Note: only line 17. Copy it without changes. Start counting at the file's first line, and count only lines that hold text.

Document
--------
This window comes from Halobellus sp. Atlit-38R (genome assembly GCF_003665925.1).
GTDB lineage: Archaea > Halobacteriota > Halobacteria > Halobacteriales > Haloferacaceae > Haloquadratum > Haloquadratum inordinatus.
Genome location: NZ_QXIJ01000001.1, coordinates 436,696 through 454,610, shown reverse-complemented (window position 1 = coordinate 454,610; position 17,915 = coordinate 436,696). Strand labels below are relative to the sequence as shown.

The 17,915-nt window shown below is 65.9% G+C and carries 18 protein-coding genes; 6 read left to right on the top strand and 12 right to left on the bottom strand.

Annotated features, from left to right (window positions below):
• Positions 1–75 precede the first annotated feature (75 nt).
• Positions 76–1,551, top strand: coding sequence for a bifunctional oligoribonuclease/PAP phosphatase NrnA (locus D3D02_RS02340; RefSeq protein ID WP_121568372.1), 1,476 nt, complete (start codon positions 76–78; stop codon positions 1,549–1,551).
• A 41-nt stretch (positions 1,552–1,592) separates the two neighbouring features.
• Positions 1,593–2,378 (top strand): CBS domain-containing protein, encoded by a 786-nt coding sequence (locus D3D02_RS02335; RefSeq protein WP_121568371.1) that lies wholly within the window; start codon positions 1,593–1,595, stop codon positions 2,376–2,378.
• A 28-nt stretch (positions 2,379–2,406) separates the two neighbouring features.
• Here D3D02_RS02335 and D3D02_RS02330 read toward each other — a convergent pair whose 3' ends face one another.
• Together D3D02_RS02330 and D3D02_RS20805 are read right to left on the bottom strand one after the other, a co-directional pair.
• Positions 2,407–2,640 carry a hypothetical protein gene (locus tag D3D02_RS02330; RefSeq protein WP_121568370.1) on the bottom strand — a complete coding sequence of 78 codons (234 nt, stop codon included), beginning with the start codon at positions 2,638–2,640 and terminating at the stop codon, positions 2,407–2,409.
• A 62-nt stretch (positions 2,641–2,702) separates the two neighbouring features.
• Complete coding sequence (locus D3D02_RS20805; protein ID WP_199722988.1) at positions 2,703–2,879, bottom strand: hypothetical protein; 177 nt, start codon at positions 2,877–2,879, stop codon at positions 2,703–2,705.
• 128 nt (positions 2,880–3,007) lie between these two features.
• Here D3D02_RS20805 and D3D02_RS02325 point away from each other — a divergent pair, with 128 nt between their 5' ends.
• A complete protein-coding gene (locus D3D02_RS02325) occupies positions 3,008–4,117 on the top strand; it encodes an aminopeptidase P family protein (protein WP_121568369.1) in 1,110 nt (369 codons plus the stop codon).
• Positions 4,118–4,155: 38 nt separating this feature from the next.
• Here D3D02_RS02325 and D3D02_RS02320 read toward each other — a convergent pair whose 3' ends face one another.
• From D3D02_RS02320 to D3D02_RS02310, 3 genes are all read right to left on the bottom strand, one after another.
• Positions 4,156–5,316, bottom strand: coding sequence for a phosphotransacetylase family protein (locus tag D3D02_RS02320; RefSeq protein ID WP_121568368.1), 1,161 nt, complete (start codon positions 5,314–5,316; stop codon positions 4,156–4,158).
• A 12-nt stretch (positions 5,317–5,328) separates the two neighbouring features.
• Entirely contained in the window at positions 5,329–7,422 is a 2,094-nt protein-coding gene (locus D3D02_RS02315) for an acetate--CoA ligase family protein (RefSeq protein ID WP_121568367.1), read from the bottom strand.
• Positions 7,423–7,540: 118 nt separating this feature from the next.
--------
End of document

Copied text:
• Here D3D02_RS20805 and D3D02_RS02325 point away from each other — a divergent pair, with 128 nt between their 5' ends.